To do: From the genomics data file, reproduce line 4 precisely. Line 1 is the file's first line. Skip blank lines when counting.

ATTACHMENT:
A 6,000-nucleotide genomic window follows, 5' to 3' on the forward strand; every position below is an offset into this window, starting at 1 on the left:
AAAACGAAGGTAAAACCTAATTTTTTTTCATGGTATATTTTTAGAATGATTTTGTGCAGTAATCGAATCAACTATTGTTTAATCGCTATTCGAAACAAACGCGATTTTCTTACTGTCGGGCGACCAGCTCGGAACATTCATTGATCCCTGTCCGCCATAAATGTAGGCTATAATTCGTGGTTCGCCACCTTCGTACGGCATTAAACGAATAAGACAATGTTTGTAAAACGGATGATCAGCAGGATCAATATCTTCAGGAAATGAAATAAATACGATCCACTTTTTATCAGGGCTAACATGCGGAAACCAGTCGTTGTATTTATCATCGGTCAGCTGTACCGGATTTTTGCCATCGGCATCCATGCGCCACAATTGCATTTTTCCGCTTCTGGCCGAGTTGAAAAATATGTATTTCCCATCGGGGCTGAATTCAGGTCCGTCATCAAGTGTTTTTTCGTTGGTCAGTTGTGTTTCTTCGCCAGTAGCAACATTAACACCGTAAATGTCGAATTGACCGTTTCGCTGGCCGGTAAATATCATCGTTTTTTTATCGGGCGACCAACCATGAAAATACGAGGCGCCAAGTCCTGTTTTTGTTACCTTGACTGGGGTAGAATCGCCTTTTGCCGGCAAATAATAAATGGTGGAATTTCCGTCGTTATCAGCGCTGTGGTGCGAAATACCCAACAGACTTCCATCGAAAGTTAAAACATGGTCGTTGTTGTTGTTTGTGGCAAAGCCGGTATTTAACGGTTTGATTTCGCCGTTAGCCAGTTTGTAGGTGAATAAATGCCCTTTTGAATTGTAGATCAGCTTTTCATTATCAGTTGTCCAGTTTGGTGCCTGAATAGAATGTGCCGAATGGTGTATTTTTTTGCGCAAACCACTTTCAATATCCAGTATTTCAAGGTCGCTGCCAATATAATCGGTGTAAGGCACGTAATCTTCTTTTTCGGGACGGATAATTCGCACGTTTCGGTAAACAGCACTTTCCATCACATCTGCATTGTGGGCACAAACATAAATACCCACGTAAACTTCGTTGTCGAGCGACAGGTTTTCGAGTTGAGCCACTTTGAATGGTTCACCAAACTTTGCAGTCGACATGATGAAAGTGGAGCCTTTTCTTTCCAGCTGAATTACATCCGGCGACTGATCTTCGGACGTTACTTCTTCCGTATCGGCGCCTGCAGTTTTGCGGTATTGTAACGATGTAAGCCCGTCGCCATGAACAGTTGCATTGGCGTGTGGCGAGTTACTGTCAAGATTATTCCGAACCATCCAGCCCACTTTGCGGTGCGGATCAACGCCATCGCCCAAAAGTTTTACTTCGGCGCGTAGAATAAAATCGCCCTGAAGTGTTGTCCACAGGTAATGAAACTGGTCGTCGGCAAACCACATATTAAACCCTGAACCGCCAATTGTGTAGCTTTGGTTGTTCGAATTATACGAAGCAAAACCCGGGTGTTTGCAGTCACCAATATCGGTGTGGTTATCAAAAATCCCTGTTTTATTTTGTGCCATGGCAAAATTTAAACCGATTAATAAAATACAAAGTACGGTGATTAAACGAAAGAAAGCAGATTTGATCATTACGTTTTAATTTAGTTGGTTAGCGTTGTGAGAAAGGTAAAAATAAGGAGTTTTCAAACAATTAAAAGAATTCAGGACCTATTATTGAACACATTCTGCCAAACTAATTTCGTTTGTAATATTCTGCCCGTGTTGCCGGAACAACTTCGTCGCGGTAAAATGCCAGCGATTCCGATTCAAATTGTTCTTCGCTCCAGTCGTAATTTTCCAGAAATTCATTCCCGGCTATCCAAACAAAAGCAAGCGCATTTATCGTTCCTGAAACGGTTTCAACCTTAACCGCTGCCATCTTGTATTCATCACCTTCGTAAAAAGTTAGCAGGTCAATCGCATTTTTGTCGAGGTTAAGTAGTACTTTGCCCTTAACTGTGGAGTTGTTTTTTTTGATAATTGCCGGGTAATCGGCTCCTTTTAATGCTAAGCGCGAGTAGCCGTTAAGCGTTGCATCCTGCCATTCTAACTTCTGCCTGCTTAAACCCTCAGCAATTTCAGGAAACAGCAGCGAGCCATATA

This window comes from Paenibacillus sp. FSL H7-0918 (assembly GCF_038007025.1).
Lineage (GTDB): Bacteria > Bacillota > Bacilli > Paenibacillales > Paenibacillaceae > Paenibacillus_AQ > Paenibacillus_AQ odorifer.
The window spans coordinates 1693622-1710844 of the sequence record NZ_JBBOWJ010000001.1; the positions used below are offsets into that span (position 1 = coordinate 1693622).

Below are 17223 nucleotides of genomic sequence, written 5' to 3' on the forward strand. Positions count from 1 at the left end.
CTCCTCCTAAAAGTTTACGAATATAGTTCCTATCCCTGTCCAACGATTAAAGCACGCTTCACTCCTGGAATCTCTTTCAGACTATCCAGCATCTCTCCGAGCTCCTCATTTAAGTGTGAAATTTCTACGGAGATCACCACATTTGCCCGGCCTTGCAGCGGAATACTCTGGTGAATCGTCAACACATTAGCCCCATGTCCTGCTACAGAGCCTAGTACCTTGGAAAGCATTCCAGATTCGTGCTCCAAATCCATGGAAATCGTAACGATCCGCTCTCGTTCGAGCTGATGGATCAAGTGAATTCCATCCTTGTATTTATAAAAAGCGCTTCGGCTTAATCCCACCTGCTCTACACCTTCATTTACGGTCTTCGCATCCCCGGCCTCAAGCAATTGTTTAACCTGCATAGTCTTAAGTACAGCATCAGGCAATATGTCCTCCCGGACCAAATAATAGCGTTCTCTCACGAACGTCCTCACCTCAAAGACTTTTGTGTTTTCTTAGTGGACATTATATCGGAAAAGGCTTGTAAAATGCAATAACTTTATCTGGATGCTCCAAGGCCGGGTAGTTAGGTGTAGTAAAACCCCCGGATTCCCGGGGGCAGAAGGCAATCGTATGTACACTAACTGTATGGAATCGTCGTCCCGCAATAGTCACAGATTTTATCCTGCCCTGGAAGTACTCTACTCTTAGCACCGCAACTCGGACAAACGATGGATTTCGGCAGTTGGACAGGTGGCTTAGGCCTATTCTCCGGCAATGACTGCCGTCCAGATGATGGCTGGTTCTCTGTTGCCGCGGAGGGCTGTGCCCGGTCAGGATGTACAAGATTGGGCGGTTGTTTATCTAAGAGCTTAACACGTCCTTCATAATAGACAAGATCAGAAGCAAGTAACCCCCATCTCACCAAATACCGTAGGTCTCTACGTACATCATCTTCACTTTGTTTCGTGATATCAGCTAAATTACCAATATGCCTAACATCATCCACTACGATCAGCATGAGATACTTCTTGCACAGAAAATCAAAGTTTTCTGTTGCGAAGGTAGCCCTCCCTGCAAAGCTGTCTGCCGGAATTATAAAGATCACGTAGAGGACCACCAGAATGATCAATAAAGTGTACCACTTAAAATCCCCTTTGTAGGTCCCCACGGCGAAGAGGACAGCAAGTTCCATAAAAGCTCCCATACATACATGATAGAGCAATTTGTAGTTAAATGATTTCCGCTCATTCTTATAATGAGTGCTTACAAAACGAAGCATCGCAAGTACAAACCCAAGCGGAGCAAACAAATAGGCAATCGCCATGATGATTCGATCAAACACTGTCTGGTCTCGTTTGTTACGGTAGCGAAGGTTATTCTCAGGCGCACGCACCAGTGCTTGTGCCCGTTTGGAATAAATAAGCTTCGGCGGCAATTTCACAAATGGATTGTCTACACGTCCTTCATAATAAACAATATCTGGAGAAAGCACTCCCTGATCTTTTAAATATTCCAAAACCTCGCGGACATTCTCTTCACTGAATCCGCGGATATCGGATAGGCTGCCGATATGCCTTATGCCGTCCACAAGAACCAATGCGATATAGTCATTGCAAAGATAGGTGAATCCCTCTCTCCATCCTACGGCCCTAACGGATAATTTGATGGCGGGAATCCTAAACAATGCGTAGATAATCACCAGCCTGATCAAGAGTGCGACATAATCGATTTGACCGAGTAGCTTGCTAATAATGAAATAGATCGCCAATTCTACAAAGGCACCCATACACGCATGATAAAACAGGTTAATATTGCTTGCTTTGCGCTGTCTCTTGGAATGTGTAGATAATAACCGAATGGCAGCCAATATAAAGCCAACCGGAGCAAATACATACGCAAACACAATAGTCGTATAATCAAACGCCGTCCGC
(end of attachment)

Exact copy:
Lineage (GTDB): Bacteria > Bacillota > Bacilli > Paenibacillales > Paenibacillaceae > Paenibacillus_AQ > Paenibacillus_AQ odorifer.